The fact that the cases reported to date all seam to be sudden and significant in reaction and showing no evidence of mechanical failure put one back to thinking electrical.

Unfortunately all too many electrical circuits of this nature are POTTED in had plastic so investigation of the individual components, when the circuit is opened, is almost impossible. External bench testing would determine if the sensor does or does not work. A yes or no game and replacement of the defective part without a good explanation.

At least when the GM windshield wipers failed, assuming it did not set the car on fire, you could get inside and see the broken foil on the board and fix them
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Old 01-30-2010, 08:22 PM   #105
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this was briefly mentioned earlier by anther poster, but passed over.

with drive by WIRE systems, depressing the brake pedal should CUT the accelerator input...correct???

in daze of old one could HOLD down the brake pedal and REV the engine on automatics...

on my drive by wire car (with an AT) that's not possible, the accelerator input cuts out while the brake is held down...

IF the toyota system doesn't operate that way, the issue would seem to go beyond sticky mechanical parts.

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Old 01-30-2010, 10:14 PM   #106
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Originally Posted by HowieE View Post

Since there are several wires leading to the sensor we can assume there an electric circuit in the sensor that detects changes in the magnet field induced by the magnet position with respect to the sensor. Could that circuit be failing and feeding a false signal to the CPU?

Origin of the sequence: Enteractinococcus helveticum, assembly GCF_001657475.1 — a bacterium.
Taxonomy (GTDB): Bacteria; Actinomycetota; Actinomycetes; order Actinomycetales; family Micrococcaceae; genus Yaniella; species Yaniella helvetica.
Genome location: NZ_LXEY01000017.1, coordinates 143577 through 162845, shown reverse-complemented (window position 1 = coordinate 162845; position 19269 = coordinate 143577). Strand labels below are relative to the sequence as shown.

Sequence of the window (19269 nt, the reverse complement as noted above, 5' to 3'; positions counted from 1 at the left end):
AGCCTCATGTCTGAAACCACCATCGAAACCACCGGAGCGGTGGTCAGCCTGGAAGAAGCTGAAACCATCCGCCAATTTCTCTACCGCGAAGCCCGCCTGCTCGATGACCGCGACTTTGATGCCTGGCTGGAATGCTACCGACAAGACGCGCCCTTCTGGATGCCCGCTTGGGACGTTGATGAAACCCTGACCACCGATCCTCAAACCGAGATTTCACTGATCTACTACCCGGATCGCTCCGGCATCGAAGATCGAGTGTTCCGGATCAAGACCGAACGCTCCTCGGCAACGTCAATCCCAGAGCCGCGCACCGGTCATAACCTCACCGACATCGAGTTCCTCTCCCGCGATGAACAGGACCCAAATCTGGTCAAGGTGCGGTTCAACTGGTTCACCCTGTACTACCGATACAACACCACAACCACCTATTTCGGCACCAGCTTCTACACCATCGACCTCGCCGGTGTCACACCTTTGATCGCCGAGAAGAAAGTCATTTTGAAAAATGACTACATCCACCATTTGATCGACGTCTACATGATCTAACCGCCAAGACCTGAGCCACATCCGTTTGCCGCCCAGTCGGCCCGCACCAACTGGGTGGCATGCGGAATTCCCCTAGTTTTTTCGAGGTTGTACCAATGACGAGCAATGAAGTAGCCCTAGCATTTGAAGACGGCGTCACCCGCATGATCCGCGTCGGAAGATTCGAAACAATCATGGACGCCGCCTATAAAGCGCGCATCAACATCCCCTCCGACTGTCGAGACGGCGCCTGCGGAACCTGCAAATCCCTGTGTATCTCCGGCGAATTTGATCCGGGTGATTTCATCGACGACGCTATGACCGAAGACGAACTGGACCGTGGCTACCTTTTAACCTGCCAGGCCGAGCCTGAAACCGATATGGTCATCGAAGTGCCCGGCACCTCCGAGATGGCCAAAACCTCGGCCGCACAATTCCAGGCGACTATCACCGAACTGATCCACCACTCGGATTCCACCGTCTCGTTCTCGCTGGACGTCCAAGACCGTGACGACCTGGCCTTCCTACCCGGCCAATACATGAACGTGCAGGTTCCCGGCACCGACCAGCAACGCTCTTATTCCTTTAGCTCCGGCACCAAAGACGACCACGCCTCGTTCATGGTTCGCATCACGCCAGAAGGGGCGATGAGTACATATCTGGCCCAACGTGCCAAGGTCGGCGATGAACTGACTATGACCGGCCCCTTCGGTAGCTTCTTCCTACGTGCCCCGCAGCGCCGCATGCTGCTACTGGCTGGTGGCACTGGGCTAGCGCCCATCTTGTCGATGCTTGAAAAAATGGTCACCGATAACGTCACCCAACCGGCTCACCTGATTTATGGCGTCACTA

The fact that the cases reported to date all seam to be sudden and significant in reaction and showing no evidence of mechanical failure put one back to thinking electrical.
ETCS-I system

1) Electronic Feedback loop controls are not present. Whenever the brake pedals are depressed, the ECU must monitor the engine speed and vehicle speed. If the speeds have not been reduced, the ECU must cut out the following:
i) ignition to the coils.
ii) fuel cuts to the injectors
iii) combination of ignition and fuel cuts.
Toyota ECU fails to include i,ii, and iii. The domestic American cars have these safety feedback control systems built in.



YouTube - 1998 Supra Electronic Throttle Control System
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Old 01-31-2010, 09:10 AM   #107
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If I heard right that ,1998 system, was Throttle Cable Controlled with the ECU reading and interpreting the cable position and in turn setting the throttle plate. It make no mention of controlling the fuel injection timing ot duration, the second have of power application.

At the end of the video he mentions a FAIL SAFE override that I believe is nothing more than a LIMP MODE mechanical override.

The current system is a fly by wire system.

Something that has not been discussed enough is the comparison of brake horse power compared to engine horse power. Think about it. It takes close to a 1/4 mile or more for the average car to accelerate to 60 mph. It takes far less to stop that car from 60 mph when applying the brakes. Another consideration is the stall test. Stand on the brakes and apply full throttle. In each case the brakes will win. Toyota's suggestion to Stand on the brakes should stop the car and avert disaster allowing one time to have the problem corrected.